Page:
Planets in binary star systems may not be that rare. Image Credit: NASA
Planets with two suns like Luke Skywalker's homeworld may be as common as planets orbiting a solitary star.
One of the most memorable scenes from the original Star Wars saw a young Luke Skywalker silhouetted against the twin sunsets of his home planet to the sound of John Williams' timeless score.
Although planets with two suns have traditionally been considered quite unusual, recent findings have cast doubt on this perception and suggest instead that such worlds may actually be quite common.
There are two main ways that a planet can form and remain in a stable orbit in a binary system.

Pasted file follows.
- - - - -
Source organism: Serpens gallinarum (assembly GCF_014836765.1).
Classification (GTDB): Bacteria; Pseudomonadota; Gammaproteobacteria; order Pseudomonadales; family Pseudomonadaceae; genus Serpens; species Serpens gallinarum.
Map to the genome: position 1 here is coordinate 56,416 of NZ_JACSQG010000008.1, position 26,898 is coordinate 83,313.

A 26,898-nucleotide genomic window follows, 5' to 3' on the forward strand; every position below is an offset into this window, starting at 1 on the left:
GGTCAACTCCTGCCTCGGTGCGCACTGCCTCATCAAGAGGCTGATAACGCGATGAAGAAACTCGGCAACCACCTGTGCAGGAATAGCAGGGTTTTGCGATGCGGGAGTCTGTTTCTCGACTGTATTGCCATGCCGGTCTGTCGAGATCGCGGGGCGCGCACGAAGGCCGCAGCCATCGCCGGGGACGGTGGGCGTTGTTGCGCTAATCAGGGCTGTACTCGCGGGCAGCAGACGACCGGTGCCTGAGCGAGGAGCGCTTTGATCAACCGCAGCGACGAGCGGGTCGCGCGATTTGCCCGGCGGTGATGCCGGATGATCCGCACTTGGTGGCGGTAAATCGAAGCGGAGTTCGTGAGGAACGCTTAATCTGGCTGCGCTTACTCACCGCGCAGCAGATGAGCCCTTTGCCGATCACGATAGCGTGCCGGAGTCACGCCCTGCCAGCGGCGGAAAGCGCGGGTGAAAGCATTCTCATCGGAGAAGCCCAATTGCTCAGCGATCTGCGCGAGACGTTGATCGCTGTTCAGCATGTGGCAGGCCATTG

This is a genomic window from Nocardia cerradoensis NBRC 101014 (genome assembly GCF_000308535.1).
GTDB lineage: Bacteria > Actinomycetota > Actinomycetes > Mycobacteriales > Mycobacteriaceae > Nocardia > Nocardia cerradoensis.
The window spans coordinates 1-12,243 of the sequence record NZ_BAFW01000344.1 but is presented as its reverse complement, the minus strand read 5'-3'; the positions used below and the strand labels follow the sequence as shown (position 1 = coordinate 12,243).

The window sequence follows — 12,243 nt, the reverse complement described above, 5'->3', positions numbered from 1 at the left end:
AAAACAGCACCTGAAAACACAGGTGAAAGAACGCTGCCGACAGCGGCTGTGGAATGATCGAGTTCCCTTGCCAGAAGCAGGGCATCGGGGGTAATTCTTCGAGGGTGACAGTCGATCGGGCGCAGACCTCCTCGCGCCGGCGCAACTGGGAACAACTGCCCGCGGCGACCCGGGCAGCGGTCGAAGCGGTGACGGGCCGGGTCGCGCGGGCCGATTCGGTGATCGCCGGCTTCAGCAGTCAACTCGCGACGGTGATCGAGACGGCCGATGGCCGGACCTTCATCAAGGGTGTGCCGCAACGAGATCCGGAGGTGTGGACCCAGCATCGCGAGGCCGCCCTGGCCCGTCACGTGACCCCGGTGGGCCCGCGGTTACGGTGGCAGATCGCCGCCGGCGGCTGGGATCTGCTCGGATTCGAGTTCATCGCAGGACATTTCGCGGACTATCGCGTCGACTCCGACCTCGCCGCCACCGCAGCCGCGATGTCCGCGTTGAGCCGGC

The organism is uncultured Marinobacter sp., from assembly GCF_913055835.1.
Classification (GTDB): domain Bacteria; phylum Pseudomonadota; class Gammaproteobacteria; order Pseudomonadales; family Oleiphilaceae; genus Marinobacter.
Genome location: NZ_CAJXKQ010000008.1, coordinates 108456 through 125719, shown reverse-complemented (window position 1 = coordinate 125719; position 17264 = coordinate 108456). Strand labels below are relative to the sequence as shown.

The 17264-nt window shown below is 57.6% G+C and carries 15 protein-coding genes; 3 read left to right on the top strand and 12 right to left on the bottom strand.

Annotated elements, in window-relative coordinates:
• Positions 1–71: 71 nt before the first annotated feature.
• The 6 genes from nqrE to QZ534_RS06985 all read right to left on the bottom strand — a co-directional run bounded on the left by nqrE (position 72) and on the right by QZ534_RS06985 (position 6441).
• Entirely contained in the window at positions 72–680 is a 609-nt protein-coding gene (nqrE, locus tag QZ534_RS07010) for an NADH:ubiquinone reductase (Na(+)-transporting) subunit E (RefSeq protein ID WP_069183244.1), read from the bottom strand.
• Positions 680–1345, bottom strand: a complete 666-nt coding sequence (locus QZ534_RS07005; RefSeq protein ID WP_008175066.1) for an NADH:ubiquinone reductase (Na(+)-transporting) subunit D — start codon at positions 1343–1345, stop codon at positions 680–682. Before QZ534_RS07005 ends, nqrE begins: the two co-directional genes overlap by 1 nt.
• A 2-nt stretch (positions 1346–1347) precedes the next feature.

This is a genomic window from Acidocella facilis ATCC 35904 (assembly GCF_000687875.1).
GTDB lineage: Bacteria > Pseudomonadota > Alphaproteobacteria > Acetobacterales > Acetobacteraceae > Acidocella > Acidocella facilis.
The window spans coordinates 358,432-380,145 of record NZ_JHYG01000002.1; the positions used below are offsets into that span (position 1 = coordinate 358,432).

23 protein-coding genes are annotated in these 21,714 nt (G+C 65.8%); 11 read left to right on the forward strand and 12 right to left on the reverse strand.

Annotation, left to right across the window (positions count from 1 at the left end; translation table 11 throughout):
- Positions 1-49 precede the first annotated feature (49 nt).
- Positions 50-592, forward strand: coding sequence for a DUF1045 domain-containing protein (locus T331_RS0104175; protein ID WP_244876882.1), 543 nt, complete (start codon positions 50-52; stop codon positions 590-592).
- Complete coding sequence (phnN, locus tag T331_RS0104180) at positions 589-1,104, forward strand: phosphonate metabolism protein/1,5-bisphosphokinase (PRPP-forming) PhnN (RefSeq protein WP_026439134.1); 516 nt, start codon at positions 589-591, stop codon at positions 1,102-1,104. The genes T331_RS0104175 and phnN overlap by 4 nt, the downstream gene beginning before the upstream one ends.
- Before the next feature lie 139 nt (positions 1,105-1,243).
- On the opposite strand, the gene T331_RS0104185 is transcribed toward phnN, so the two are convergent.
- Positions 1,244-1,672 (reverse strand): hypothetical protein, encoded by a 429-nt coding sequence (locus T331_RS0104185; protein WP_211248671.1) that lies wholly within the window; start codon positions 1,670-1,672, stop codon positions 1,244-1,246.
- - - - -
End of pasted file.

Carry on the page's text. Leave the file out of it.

In one scenario, the two stars are far away from one another, enabling a planet to safely orbit one star without the other interfering. Instead, it would simply appear as a particularly bright star in the sky.
In the other scenario, the two stars would be so close together that they effectively act as a single object, meaning that the planet could orbit them both as though they were a single star.
While exoplanet hunters have mostly dismissed binary stars in the search for extrasolar worlds, data from Europe's Gaia spacecraft has recently opened the door to a number of intriguing examples.
The overall findings, surprisingly enough, suggest that planets are just as common in binary systems as they are in single star systems and this is especially true when the stars are far apart.
Tatooine, it seems - far from being an invention of science-fiction - could actually exist after all.
Source: Space.com | Comments (2)
Star Wars, Tatooine